NADEL launches Dullah Omar Project to fight gender-based sexual violence ‘war’

February 1st, 2014
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By Barbara Whittle

At the launch of the Dullah Omar Project against Gender-Based Sexual Violence in Durban at the end of November 2013, National Association of Democratic Lawyers (NADEL) members committed themselves to –

  • disseminating an information checklist to educate members of the public with regard to the importance of preserving evidence in gender-based violent crimes;
  • cooperating with stakeholders such as the South African Police Service (SAPS), the DNA Project and community care-givers to compile and disseminate information documents for the public;
  • empowering children so that the voices of child victims are heard through child leadership programmes;
  • promoting better communication and the empowerment of vulnerable and disabled victims of sexual crimes, including the availability of sign-language interpreters in courts as well as guidelines for the cross-examination of ‘vulnerable’ witnesses where improper examination by legal practitioners should be made a disciplinary offence; and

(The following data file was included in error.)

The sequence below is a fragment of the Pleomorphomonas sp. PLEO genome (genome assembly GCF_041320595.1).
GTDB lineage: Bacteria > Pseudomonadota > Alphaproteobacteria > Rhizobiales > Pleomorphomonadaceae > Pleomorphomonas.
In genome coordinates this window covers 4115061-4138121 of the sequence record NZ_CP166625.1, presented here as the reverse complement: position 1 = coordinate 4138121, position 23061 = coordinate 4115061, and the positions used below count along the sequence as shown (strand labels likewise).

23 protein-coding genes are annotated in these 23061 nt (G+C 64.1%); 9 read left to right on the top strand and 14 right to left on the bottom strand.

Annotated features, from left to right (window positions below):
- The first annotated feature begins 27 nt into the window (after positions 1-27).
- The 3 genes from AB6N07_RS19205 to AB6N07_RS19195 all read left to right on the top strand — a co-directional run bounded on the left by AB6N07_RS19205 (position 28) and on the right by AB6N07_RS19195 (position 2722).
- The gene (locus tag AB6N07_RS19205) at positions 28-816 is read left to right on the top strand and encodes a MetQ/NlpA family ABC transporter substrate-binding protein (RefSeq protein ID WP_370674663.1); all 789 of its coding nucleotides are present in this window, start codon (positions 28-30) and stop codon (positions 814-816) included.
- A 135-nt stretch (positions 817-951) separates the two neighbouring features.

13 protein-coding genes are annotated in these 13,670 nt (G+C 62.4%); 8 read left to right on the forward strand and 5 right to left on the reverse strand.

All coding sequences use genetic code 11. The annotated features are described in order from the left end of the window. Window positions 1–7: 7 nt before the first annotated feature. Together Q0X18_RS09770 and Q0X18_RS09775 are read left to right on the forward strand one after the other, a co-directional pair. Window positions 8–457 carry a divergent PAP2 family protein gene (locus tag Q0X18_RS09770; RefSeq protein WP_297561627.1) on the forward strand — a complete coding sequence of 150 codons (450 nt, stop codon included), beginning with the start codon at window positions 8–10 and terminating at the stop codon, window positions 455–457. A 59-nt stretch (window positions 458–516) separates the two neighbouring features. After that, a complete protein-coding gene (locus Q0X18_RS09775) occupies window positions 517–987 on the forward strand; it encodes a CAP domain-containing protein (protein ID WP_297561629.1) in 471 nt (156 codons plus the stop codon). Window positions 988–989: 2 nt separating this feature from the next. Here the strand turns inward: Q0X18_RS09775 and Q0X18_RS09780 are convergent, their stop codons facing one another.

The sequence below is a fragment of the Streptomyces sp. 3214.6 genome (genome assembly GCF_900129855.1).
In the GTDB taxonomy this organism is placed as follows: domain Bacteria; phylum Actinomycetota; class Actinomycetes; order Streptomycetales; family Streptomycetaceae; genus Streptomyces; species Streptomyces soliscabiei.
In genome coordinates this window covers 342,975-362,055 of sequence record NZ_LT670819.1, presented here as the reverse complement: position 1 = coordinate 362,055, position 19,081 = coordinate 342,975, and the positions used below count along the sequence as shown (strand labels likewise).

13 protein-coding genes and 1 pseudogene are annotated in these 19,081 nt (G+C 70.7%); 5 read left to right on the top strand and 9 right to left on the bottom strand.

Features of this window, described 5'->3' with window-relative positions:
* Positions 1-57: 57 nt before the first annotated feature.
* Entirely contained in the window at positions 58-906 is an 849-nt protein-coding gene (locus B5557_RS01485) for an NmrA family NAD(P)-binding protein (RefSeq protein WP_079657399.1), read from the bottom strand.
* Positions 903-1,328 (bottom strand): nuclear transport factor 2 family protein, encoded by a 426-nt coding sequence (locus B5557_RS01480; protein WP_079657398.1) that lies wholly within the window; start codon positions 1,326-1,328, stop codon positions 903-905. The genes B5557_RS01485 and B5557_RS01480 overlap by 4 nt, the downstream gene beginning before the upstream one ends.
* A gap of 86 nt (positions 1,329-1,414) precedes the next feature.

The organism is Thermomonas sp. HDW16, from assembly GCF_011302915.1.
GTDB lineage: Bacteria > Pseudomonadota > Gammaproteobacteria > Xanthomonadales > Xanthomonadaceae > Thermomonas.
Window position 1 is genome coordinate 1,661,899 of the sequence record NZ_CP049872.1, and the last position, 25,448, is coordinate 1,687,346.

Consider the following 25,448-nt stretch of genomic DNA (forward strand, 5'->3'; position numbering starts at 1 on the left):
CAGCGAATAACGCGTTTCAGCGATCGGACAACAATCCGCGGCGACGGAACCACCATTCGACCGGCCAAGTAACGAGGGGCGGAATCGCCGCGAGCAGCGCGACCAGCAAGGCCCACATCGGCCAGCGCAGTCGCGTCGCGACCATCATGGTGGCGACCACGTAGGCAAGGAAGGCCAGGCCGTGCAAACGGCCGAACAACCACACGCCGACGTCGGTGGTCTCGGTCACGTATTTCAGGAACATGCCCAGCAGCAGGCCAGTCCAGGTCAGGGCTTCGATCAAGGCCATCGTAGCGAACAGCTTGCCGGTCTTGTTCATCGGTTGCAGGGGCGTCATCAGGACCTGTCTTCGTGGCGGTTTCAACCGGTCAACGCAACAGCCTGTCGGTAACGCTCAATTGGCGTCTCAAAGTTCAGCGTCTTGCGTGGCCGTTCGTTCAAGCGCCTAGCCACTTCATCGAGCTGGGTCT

• providing guidance to the SAPS on taking proper statements.

Opening the launch workshop of the Dullah Omar Project against Gender-Based Sexual Violence, NADEL President Max Boqwana said that, despite constitutional imperatives, which demand that children’s interests be treated as paramount, and assurances from various quarters, women and children, including infants, in South Africa were living as if they were in a war zone, where they could be violated at any moment both by strangers and those close to them. ‘This is a sign of a sick nation; this is the price we pay for our violent past; this is the price we pay for dehumanising the majority of our people; this is the price of exclusion when many in our society find themselves at the periphery; this is the price of our failure to restore dignity to many of our people.’ He asked: ‘Why must this burden of society be carried by vulnerable children, infants and women?’

In commemorating the life of and work of the late former Minister of Justice, Dullah Omar, Mr Boqwana said NADEL had celebrated his ability to merge theory and practice in a manner that was beneficial to the society that he sought to serve. ‘We are able to say that, whatever is troubling our society today, ours is not to buckle under pressure and behave as if the sun shall never shine again. Whatever our difficulties, Dullah Omar taught us that the price of freedom is eternal vigilance. We are here then to repay Dullah in a practical way; by finding ways to work side by side among ourselves and with those that are charged with that heavy responsibility of ensuring that the vulnerable in our society feel a sense of protection and comfort.’

Mr Boqwana noted: ‘Although violence against women and children is a classless phenomenon, recent gruesome incidents that shame us all seem to have occurred in environments that –

  • depict extreme levels of poverty;